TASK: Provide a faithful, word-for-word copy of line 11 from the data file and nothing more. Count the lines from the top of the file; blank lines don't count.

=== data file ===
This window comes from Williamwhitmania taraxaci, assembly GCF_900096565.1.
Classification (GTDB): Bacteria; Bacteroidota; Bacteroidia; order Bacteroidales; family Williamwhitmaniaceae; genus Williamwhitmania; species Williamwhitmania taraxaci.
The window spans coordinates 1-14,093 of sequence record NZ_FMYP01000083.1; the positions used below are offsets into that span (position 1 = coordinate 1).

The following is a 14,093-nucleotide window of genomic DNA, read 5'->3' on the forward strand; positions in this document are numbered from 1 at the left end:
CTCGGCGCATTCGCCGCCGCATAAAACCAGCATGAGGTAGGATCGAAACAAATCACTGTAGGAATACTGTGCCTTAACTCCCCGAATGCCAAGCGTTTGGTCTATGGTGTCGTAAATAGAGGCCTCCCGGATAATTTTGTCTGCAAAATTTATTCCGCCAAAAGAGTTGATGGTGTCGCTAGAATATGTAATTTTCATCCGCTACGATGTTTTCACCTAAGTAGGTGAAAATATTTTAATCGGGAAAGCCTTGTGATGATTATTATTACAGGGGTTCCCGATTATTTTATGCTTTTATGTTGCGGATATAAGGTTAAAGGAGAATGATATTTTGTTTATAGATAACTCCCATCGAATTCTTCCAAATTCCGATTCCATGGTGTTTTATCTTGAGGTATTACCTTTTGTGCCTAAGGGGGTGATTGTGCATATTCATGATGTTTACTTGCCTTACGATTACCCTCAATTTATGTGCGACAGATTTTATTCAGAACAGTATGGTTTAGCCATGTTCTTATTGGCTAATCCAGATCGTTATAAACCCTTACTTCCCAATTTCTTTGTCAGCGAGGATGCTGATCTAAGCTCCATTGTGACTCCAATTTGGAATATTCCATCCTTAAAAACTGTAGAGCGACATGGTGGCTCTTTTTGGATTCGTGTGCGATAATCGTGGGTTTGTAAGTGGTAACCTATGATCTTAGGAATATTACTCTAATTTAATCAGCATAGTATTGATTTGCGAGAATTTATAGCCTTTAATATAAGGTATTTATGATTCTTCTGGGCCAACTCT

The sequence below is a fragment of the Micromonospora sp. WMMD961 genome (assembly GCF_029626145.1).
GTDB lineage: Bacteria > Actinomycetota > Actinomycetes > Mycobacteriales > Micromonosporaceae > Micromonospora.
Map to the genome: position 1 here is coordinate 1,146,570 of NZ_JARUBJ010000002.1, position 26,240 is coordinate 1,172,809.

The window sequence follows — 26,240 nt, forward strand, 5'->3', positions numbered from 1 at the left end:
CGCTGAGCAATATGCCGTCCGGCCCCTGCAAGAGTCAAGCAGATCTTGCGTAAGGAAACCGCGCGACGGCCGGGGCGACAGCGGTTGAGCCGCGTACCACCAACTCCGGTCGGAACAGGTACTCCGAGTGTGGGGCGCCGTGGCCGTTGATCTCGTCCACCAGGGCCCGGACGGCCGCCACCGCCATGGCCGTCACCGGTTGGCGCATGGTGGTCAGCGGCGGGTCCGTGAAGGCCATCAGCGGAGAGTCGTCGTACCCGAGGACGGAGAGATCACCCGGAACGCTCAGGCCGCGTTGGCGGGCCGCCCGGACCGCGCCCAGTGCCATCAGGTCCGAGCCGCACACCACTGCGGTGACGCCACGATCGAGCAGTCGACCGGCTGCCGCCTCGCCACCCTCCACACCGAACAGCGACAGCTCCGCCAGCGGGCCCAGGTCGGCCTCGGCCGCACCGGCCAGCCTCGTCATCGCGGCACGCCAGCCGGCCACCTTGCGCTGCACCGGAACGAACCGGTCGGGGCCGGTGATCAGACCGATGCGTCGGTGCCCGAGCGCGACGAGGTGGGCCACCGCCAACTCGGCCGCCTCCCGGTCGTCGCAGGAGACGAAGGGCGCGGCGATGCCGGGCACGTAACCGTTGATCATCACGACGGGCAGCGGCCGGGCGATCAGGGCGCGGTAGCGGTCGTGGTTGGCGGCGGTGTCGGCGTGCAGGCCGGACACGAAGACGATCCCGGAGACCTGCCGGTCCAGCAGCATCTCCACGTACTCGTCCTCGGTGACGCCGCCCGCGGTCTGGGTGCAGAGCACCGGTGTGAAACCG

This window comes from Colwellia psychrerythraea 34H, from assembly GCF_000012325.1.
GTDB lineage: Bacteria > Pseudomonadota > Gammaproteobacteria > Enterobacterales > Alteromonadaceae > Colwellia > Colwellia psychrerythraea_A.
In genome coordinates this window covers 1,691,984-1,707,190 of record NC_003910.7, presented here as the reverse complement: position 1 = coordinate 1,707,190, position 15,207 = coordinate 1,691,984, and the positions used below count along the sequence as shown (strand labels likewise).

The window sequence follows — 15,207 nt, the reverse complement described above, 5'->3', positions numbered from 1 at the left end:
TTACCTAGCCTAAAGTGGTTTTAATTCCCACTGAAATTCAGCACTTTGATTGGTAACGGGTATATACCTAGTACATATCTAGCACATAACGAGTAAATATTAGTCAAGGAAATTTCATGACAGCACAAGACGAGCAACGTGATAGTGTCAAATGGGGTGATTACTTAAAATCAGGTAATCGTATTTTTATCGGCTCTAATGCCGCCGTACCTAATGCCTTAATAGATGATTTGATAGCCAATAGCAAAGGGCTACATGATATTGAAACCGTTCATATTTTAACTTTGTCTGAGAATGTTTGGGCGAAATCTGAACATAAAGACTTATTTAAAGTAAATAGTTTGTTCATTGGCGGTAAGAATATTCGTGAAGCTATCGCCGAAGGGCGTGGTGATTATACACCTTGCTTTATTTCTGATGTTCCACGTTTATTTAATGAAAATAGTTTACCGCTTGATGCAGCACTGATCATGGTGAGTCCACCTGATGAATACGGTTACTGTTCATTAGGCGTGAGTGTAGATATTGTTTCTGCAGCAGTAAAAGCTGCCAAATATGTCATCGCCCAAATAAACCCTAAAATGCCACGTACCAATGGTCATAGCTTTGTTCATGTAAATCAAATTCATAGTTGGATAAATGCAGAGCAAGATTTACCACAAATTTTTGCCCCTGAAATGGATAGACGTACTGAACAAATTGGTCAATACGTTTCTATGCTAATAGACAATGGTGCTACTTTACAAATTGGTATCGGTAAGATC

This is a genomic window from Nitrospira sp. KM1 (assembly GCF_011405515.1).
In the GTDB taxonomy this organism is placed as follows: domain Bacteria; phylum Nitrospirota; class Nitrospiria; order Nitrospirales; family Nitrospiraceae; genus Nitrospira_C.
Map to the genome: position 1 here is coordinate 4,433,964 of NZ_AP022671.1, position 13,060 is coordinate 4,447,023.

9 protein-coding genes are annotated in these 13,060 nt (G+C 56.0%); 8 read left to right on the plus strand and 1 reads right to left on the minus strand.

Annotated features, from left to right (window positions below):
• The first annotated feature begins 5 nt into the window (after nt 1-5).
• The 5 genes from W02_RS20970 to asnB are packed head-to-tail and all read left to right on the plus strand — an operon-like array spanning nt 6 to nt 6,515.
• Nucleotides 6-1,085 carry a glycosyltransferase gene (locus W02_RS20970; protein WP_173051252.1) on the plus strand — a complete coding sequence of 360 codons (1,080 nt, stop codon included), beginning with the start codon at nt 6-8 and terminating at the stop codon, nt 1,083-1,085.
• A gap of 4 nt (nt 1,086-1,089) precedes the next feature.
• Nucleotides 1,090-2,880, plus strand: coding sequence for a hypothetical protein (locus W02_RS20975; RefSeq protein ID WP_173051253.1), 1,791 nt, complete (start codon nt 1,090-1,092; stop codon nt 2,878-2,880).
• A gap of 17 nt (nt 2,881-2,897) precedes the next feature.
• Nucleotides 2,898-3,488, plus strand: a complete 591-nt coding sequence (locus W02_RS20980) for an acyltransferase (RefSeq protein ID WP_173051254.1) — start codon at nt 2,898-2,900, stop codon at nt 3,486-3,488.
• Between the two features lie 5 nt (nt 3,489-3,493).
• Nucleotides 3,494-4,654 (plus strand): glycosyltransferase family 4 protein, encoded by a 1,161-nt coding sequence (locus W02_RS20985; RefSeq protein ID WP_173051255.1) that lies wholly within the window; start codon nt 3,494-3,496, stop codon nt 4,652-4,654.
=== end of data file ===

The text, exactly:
This window comes from Colwellia psychrerythraea 34H, from assembly GCF_000012325.1.